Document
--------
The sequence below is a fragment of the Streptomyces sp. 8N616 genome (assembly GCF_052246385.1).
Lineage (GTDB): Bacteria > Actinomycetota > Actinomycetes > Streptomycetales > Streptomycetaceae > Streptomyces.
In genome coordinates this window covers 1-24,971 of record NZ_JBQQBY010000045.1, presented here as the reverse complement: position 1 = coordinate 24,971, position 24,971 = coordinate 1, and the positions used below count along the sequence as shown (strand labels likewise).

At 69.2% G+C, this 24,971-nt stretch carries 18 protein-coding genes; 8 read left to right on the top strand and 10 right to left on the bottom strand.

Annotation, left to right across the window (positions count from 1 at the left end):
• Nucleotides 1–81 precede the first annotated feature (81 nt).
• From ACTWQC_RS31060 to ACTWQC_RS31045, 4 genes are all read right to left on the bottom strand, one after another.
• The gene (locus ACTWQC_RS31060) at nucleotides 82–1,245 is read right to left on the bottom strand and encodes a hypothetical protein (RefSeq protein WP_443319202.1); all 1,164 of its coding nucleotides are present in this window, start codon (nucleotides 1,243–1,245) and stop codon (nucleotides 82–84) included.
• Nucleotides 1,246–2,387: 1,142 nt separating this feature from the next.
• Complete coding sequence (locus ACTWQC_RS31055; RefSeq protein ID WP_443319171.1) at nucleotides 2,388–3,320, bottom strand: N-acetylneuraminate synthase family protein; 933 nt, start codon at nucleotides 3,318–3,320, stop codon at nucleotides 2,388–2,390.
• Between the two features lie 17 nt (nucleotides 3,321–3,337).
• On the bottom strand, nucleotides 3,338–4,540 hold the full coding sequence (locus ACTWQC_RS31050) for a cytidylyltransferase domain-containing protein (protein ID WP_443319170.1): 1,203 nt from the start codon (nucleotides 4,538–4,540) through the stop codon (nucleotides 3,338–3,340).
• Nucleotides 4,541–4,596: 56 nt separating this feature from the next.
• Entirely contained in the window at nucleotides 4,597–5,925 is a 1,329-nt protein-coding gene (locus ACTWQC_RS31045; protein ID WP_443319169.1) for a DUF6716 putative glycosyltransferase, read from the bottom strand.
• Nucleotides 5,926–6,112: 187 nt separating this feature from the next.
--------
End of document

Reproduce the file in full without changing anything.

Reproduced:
The sequence below is a fragment of the Streptomyces sp. 8N616 genome (assembly GCF_052246385.1).
Lineage (GTDB): Bacteria > Actinomycetota > Actinomycetes > Streptomycetales > Streptomycetaceae > Streptomyces.
In genome coordinates this window covers 1-24,971 of record NZ_JBQQBY010000045.1, presented here as the reverse complement: position 1 = coordinate 24,971, position 24,971 = coordinate 1, and the positions used below count along the sequence as shown (strand labels likewise).

At 69.2% G+C, this 24,971-nt stretch carries 18 protein-coding genes; 8 read left to right on the top strand and 10 right to left on the bottom strand.

Annotation, left to right across the window (positions count from 1 at the left end):
• Nucleotides 1–81 precede the first annotated feature (81 nt).
• From ACTWQC_RS31060 to ACTWQC_RS31045, 4 genes are all read right to left on the bottom strand, one after another.
• The gene (locus ACTWQC_RS31060) at nucleotides 82–1,245 is read right to left on the bottom strand and encodes a hypothetical protein (RefSeq protein WP_443319202.1); all 1,164 of its coding nucleotides are present in this window, start codon (nucleotides 1,243–1,245) and stop codon (nucleotides 82–84) included.
• Nucleotides 1,246–2,387: 1,142 nt separating this feature from the next.
• Complete coding sequence (locus ACTWQC_RS31055; RefSeq protein ID WP_443319171.1) at nucleotides 2,388–3,320, bottom strand: N-acetylneuraminate synthase family protein; 933 nt, start codon at nucleotides 3,318–3,320, stop codon at nucleotides 2,388–2,390.
• Between the two features lie 17 nt (nucleotides 3,321–3,337).
• On the bottom strand, nucleotides 3,338–4,540 hold the full coding sequence (locus ACTWQC_RS31050) for a cytidylyltransferase domain-containing protein (protein ID WP_443319170.1): 1,203 nt from the start codon (nucleotides 4,538–4,540) through the stop codon (nucleotides 3,338–3,340).
• Nucleotides 4,541–4,596: 56 nt separating this feature from the next.
• Entirely contained in the window at nucleotides 4,597–5,925 is a 1,329-nt protein-coding gene (locus ACTWQC_RS31045; protein ID WP_443319169.1) for a DUF6716 putative glycosyltransferase, read from the bottom strand.
• Nucleotides 5,926–6,112: 187 nt separating this feature from the next.